PARIS, Idaho — Listening to music raises up emotions that lay deep within the soul. To play the music that awakens the soul is a gift from the master.
Kelvin Smith, who has been a guest organist at the Salt Lake Tabernacle and has performed at the Logan Tabernacle’s summer concert series, is the man behind the music. The man who possesses the gift.
He was born in April 1961. When he was young his family traveled quite a bit, making home where the heart was. He lived in Washington, Wyoming, Utah and Alaska, eventually calling Paris, Idaho, his home.
After graduating high school in 1979, Smith went on a mission for The Church of Jesus Christ of Latter-day Saints, serving in the Paris, France, mission for two years. It seemed that both Parises were meant to be part of his life.
After returning from his mission he attended and graduated from Brigham Young University, obtaining a master’s degree in organ performance. He met his wife, Sharon, at BYU.
He worked at Digital Technology Computers from 1993-2013 where he was a software engineer until the company dissolved. He is now semi-retired.
Some of his hobbies include gardening and computers along with travel and music. He has been building his own organ in his home since 1993. The organ will eventually have a total of 5,100 pipes.
A room with a 30-foot peaked ceiling in Smith’s home was specially built for the organ, including 500 square feet of space for the pipe chambers and 600 square feet of open listening space. The room was built as a sounding board for the organ and provides about 2 seconds of reverberation, according to Smith.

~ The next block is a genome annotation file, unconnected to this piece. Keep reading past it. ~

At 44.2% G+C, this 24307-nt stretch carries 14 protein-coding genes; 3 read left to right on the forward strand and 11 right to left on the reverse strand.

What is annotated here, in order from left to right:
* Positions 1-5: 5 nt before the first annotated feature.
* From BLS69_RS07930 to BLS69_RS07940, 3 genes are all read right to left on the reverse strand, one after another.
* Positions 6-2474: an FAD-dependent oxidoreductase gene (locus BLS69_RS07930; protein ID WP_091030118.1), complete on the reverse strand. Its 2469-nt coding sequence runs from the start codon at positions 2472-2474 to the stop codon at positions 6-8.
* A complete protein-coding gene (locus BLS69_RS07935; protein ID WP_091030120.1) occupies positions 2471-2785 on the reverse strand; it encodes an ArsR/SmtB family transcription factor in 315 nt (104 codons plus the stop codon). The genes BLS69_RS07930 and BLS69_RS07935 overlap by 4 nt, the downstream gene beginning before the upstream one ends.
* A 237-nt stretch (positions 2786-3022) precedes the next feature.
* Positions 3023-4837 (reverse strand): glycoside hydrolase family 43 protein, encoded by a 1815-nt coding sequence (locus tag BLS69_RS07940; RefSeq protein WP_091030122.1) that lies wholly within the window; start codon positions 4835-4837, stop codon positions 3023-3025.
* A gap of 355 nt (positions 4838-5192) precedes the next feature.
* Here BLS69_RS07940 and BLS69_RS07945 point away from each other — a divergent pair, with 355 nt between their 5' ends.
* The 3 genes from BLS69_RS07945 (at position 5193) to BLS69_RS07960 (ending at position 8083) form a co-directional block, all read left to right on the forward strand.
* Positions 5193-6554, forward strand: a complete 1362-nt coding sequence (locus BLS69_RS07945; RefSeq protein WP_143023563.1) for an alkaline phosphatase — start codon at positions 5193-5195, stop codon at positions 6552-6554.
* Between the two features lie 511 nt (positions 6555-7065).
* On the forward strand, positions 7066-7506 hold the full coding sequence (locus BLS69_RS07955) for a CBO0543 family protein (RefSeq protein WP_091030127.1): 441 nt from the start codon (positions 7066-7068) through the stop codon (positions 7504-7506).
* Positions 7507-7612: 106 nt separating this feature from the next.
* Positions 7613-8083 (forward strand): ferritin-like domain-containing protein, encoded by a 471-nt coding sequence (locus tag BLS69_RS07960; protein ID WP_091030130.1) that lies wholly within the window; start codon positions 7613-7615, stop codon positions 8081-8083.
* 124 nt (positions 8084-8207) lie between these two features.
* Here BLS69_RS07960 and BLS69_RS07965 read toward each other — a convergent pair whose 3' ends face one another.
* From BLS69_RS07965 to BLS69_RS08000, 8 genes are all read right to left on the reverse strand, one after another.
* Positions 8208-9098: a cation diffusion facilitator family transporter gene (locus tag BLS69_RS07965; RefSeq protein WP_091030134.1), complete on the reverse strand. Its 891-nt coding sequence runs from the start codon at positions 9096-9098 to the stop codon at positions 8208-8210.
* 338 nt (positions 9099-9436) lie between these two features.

When asked what prompted him to build an organ in his home, he said “a regular organ just wouldn’t do.”
Smith plays repertoire music as well as hymns which requires more than a standard organ.
Smith has had the privilege of playing as a volunteer organist at the Salt Lake City Tabernacle. He is currently performing musical recitals in the recital hall in his home with other talented musicians from all over the country. He has a grand piano and a harpsichord in his studio as well.
Smith shared a story about a time he volunteered to fill in as a pianist with the community choir. The choir director was leading “Handel’s Messiah” and couldn’t find anyone to play the piano.
When Smith went to the rehearsal, the choir director asked what he sang. He replied “tenor” but then told the director he heard the choir needed someone to play the piano. He could tell the director was pessimistic, asking Smith if he could handle that piece, not knowing his background. So Smith pretended to be overconfident, replying he thought he could play it. The director said he would give him a chance to try.
Smith selected a number, his hand came down with the beat as the director looked at him, and Smith stunned him with his performance. Smith said he could tell the director was ready for a disaster, and he gave him a masterpiece.
The director excitedly said, “Yes, we can use you, where did you learn to play like that?”
For more information on the organ or the Pied Piper Bed & Breakfast that Kelvin runs at the house, visit music.untraveledroad.com.